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Angela Dye

the poet

Angela Dye is a writer, editor, podcaster, teacher, reviewer, interviewer and radio broadcaster. She runs many literary events and projects in Kent, England, and has worked for various magazines and businesses creating audio content. Angela's work has appeared in several print and digital magazines. She's currently writing a novel, as well as her second poetry book.

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the poems

The Ruby and the Con

00:00 / 00:50

Oh you patriarchs who regulate the calyx vase,
who decree the mix of wine, milk and honey,
who place me on the shelf to admire, to tame, to spill.
Know this: I possess myself.
I hug my curves tight, I vibrate myself within my jar.
I unsteady the shelf. I smash the walls. 
My mother’s chambers no longer constrain me.
I escape as viscous perfume, filling
all the cracks. I, woman, am so wonderful and vast, I will 
fill boots, books, beds, babies, benches and brains.
We shall run the Rubicon.
We shall fill the Earth.
And that shall not constrain us.

The calyx is the female reproductive part of a flower. A calyx vase holds the mythical wine, honey and milk – different combinations of which denote women's purity and immortality.

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00:00 / 01:33

Before the baby sun
had been hurled hot
into an unmade bed
of sky, before earth 
was made,
compliant and lush,
we were dreaming 
the world,
cooking up ideas,
where nothing matters –
he coerced me.
Just once.
Asked for soup.
Just soup.


Yes! I want it without humans in!
Just a refreshing bowl
of soup for the soul.
Little things matter.
Soup matters.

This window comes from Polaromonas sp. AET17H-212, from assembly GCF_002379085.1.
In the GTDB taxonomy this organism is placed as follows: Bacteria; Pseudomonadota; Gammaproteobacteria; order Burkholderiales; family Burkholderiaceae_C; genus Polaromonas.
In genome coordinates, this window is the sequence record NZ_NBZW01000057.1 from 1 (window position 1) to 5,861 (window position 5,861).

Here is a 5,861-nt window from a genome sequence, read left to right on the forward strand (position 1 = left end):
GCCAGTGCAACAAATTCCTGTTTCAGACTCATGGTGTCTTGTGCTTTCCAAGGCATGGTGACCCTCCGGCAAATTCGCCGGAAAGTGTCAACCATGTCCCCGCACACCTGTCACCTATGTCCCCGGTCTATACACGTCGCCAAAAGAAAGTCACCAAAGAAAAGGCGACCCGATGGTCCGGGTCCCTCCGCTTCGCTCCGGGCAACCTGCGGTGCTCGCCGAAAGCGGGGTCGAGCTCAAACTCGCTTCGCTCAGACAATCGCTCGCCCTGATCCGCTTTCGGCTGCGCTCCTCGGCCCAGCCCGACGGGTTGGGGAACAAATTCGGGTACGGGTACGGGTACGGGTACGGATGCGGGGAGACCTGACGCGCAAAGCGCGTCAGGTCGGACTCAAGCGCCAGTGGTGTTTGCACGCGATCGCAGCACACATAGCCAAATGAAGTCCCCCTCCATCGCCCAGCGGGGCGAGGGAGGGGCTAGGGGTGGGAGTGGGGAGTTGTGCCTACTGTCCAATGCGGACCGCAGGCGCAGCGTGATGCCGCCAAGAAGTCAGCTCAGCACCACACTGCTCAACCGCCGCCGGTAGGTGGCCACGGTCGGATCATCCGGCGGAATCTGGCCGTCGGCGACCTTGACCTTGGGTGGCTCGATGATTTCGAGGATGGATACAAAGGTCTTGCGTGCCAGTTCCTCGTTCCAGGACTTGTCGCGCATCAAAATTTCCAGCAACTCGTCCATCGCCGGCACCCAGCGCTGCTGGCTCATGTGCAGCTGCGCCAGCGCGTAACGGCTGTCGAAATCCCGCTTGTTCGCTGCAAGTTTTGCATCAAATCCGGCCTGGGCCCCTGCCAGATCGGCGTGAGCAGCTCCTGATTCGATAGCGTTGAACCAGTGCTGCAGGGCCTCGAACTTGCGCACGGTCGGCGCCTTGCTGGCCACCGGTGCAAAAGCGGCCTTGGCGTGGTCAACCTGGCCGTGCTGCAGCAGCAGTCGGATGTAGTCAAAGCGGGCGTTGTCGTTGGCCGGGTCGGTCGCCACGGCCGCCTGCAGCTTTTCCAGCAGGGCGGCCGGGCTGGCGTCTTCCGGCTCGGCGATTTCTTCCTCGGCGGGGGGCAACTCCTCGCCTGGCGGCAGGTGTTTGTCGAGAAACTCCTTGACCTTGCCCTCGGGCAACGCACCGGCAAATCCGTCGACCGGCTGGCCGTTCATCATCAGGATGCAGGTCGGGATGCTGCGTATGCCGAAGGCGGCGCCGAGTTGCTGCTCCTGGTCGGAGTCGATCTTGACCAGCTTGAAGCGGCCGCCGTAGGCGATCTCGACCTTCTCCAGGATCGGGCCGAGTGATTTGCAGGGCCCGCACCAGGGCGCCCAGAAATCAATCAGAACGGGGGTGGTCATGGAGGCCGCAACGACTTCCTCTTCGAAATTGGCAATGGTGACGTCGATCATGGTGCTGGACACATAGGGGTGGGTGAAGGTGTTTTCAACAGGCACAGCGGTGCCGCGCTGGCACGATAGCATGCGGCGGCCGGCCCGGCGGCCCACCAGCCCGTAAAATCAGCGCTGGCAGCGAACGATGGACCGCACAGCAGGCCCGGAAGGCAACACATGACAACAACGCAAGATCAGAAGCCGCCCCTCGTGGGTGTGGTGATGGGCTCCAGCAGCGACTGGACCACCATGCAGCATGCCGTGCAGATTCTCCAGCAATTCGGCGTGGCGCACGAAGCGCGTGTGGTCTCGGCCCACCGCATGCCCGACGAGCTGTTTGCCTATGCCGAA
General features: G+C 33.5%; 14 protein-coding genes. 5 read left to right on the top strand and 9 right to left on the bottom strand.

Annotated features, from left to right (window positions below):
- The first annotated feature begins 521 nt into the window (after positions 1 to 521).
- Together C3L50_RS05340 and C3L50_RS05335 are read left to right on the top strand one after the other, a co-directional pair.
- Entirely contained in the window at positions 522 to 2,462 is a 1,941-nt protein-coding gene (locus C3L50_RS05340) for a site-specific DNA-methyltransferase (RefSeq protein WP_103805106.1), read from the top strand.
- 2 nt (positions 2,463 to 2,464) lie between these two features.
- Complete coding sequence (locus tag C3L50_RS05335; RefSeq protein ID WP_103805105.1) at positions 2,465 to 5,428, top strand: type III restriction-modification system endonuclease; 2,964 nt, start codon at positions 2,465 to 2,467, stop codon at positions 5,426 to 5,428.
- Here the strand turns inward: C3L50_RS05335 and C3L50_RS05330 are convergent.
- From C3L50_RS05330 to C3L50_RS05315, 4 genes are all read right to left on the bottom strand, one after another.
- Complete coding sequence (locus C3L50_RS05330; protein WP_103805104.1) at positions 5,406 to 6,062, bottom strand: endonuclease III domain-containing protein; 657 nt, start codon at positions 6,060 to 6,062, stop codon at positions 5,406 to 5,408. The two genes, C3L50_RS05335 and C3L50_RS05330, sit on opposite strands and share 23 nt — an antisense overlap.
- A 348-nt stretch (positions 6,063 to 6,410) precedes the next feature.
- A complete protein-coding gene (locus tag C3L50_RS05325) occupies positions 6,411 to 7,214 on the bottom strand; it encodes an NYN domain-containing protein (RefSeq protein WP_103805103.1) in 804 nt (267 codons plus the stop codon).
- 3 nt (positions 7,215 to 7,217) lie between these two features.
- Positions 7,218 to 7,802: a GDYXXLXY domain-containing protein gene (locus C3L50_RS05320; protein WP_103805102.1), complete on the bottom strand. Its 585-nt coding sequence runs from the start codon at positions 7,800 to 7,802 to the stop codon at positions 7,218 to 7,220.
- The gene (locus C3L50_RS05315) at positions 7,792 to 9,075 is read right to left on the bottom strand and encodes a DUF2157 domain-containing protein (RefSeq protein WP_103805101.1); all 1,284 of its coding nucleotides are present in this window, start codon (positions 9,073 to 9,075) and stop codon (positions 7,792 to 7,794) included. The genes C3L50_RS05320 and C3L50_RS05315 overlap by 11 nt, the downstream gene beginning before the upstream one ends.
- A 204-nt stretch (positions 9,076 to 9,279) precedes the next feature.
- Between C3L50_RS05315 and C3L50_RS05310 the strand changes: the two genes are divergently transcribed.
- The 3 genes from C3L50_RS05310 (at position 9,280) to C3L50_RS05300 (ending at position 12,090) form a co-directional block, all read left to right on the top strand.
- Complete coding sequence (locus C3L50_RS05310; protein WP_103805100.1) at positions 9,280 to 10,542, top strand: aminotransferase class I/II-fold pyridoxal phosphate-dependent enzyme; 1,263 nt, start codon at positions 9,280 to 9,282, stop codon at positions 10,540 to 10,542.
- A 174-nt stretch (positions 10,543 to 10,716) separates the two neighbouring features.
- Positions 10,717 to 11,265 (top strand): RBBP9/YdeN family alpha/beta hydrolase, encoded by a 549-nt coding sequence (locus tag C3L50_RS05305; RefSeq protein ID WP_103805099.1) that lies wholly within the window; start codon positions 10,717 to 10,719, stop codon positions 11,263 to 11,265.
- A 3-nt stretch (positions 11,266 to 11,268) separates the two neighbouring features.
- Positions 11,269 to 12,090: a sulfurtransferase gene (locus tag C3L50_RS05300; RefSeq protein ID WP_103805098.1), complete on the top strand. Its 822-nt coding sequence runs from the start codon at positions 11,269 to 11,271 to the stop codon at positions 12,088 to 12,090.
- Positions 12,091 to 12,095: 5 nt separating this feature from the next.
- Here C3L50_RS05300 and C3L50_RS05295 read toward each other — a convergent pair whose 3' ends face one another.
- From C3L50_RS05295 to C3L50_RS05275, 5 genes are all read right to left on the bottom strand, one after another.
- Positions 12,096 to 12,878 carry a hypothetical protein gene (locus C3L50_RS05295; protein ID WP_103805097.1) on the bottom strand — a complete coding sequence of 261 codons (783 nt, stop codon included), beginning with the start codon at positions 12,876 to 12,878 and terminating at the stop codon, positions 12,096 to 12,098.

Matter's in the soup:
illusion and dreams,
hopes and art,
his dark materials 
to stir the soul.
Season with love. So much love.
Love to be made.
There are many ways

to kill a man.
One could 
with charm,
piss take,




tar and feather,
strap with leather,
But remember this …
the easiest way,
by far the surest method
to kill a good man,
once and for all,
is to slowly,
ever so slowly,
keep ... him …

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The Borderline

00:00 / 02:11

We live in another world now,
where forgiveness
is no longer a magic spell, 
where potions 
are stolen, cannot be wolfed down,
and Lupin cries to the moon.
He wants to be good 
but he has this suit ...

They say six foot
is the best depth.
This is so the stench doesn’t arise 
and the body is not taken 
so easy – for cannibalism,
or even necrophilia.

But five inches in,
and we have hit hard strata. 
At first we thought we knew 
what we were looking at –
two bodies at most, possibly,
lying atop, a third.
But after a while 
we needed the experts, 
the archaeologists, 
the social diarists 
and the film crews.

The first cut was the hardest:
that slice through 
still warm sinew
and the gleam of bone.
And now ...
I cannot go any further
than this. 
The spade has hit 
the denying rock that yields
no more.

Please say no more.

I would have met you half way
– I even wanted to hide
the murderer in the cupboard,
feed him warm milk from these old breasts.
I thought that knowing
we were monsters
would keep us safe,
our brushes with death 
keeping us alive.

You didn’t tell us where
the bodies lay.
Keen senses of smell
led us, dogs baying,
that spotting 
of the perfect lawn perturbed,
the fountain in the patio 
off kilter 
and the water killing 
the birds,
the keepsakes shining
in a window display.

But she is a forensic expert 
– she will find them all.
Although destroyed
and with their souls sucked out,
we have set them free
roaming in a street 
near you.

There can be no forgiveness now.
It isn’t even needed.
A monster can’t help but devour,
doing what it is made to do.

All one can do is run and hide.

Publishing credits

The Ruby and the Con / The Borderline: exclusive first

  publication by iamb

Soup: The Echo Chamber (Whisky and Beards)

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